The hilarious, honest and inspiring memoir of a woman who lost 40 kilos and won her lifelong battle with her weight.
Sarah Vincent once tipped the scales at 122 kilos. She worked at the back of a hospital making calls and answering emails, but at three o’clock every afternoon she would answer a very special call – the call of the dim sim. Running the gauntlet of smokers in the hospital car park one day for her daily dim sim fix, Sarah had an epiphany: just like those nicotine addicts, who continued dragging on their cigarettes even while attached to IV drips, Sarah was an addict and was slowly killing herself with food.
She knew if she didn’t act soon it would be too late, and her husband – who had only narrowly survived cancer – and their two young children would be minus a wife and mother. She also knew she had been going on crash diets since the age of thirteen and nothing had ever worked: the watermelon diet; eating nothing but cabbage soup; ancient fruit extracts from Indonesia; packaged food delivered to your door; eating according to your blood type. She had learnt to eat mindfully, and had eaten calmly and awarely throughout the day, then had mindlessly eaten chocolate biscuits in bed at night. She was either dieting and fighting constant food cravings, or giving in to the cravings and eating everything in sight. She didn’t know how to eat normally any more. She didn’t know what normal was.
But then Sarah met the nutritionist who would introduce her to the low-carb, high-fat eating approach known as Banting, which leaves you feeling full and reduces your cravings. In her memoir Death by Dim Sim she details with hilarious honesty how she managed to lose 40 kilos using this method, her childhood battle with her weight and her lifelong struggle with anxiety. And because she wants you to lose weight too, she shares the recipes and tips that helped save her life. She is now slimmer and fitter than she’s ever been and she never wants to see a dim sim again.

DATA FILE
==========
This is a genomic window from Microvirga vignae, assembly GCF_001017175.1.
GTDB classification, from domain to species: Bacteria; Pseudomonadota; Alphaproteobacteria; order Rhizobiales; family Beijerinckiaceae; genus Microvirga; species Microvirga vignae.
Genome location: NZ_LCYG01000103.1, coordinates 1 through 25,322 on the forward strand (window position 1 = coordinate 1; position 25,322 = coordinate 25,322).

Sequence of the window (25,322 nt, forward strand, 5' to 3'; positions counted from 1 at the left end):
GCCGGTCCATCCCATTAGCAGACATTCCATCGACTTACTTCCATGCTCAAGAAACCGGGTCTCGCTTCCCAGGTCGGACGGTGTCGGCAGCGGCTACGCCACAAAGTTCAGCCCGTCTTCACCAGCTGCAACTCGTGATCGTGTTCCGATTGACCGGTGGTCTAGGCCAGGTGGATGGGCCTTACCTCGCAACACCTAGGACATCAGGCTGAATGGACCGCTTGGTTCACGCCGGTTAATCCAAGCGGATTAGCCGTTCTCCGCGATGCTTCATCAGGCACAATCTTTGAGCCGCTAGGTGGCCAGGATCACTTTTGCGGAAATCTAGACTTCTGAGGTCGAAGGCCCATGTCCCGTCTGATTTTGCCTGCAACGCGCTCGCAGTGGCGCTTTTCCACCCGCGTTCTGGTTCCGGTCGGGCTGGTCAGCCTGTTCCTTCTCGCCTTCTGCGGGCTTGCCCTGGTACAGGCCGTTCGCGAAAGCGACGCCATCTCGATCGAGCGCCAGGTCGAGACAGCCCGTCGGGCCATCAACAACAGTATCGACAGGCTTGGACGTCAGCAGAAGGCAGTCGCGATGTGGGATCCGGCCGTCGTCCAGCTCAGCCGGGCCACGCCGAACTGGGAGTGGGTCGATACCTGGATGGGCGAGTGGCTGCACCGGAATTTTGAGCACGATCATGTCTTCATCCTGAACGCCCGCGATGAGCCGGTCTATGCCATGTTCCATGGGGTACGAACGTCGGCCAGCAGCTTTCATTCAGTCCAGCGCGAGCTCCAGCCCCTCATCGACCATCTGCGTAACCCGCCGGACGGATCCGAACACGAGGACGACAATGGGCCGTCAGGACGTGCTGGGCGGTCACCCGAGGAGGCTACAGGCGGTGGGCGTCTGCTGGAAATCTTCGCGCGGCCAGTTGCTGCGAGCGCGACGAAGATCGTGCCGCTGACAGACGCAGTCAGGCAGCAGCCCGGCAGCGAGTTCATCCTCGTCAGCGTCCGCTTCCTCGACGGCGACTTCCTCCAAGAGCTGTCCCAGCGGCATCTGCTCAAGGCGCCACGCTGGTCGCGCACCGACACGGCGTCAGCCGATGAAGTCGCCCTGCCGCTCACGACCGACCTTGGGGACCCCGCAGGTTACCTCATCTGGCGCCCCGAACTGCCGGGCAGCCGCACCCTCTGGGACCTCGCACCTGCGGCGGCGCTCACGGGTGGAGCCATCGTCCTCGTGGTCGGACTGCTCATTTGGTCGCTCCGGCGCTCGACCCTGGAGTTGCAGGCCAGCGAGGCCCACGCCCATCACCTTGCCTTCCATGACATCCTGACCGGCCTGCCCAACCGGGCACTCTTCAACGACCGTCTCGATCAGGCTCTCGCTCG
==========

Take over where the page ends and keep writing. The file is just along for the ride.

Format & Editions
February 27, 2017
William Heinemann Australia
Find your local Bookstore at booksellers.org.au
I’ve worked at a desk most of my life. Making calls and answering emails. But at three o’clock each afternoon I would answer a very special call – the call of the dim sim. If you don’t know what a dim sim is – perhaps because you’ve never bought food cooked in ten-day-old oil and served with enough salt to preserve an elephant – let me explain. Dim sims are an Australian invention; a fusion of Asian and Australian tastes, but not in a cutting-edge, inner-city kind of way. It’s a scoop of meat (beef, pork, chicken, horse?) mixed with random vegetable ends (cabbage, carrot, turnip?), shaped into a hand grenade, wrapped in pastry, deep fried and then, for extra goodness, drowned in soy sauce. They were invented in Melbourne, my home town, in the 1920s. Cheap, ﬁlling and quick, they soon became a favourite of the working class, an ever-present item in every takeaway shop in the country. One dim sim will set you back about a dollar, and a bag of three was my occasional budget-friendly way to beat my afternoon energy slump.